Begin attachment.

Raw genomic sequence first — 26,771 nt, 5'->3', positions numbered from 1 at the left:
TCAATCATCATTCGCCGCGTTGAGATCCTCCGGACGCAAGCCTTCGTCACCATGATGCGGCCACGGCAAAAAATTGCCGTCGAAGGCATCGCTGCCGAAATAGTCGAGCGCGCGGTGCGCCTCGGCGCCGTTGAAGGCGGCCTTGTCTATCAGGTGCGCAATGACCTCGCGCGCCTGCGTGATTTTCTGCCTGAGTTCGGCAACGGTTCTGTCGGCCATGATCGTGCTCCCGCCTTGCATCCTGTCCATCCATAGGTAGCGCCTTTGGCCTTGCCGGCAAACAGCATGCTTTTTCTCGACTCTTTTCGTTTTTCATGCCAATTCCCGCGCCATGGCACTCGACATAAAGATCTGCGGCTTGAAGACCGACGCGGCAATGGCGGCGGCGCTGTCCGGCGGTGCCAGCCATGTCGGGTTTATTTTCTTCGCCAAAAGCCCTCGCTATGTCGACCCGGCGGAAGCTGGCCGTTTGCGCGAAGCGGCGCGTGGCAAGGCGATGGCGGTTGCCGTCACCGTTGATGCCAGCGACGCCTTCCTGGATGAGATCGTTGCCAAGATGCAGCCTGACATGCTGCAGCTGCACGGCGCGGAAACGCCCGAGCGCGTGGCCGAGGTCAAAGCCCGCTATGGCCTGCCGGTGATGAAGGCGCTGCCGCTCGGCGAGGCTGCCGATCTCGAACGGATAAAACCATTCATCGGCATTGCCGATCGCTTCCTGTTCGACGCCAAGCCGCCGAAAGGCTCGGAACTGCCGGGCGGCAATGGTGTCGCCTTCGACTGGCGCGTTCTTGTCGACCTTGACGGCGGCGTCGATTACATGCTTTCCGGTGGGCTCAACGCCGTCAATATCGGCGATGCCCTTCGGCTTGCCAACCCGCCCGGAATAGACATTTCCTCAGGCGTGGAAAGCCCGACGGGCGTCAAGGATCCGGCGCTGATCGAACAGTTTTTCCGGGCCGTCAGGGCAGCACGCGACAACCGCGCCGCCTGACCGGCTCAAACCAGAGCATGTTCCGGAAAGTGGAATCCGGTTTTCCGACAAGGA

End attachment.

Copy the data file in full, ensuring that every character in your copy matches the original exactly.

Raw genomic sequence first — 26,771 nt, 5'->3', positions numbered from 1 at the left:
TCAATCATCATTCGCCGCGTTGAGATCCTCCGGACGCAAGCCTTCGTCACCATGATGCGGCCACGGCAAAAAATTGCCGTCGAAGGCATCGCTGCCGAAATAGTCGAGCGCGCGGTGCGCCTCGGCGCCGTTGAAGGCGGCCTTGTCTATCAGGTGCGCAATGACCTCGCGCGCCTGCGTGATTTTCTGCCTGAGTTCGGCAACGGTTCTGTCGGCCATGATCGTGCTCCCGCCTTGCATCCTGTCCATCCATAGGTAGCGCCTTTGGCCTTGCCGGCAAACAGCATGCTTTTTCTCGACTCTTTTCGTTTTTCATGCCAATTCCCGCGCCATGGCACTCGACATAAAGATCTGCGGCTTGAAGACCGACGCGGCAATGGCGGCGGCGCTGTCCGGCGGTGCCAGCCATGTCGGGTTTATTTTCTTCGCCAAAAGCCCTCGCTATGTCGACCCGGCGGAAGCTGGCCGTTTGCGCGAAGCGGCGCGTGGCAAGGCGATGGCGGTTGCCGTCACCGTTGATGCCAGCGACGCCTTCCTGGATGAGATCGTTGCCAAGATGCAGCCTGACATGCTGCAGCTGCACGGCGCGGAAACGCCCGAGCGCGTGGCCGAGGTCAAAGCCCGCTATGGCCTGCCGGTGATGAAGGCGCTGCCGCTCGGCGAGGCTGCCGATCTCGAACGGATAAAACCATTCATCGGCATTGCCGATCGCTTCCTGTTCGACGCCAAGCCGCCGAAAGGCTCGGAACTGCCGGGCGGCAATGGTGTCGCCTTCGACTGGCGCGTTCTTGTCGACCTTGACGGCGGCGTCGATTACATGCTTTCCGGTGGGCTCAACGCCGTCAATATCGGCGATGCCCTTCGGCTTGCCAACCCGCCCGGAATAGACATTTCCTCAGGCGTGGAAAGCCCGACGGGCGTCAAGGATCCGGCGCTGATCGAACAGTTTTTCCGGGCCGTCAGGGCAGCACGCGACAACCGCGCCGCCTGACCGGCTCAAACCAGAGCATGTTCCGGAAAGTGGAATCCGGTTTTCCGACAAGGA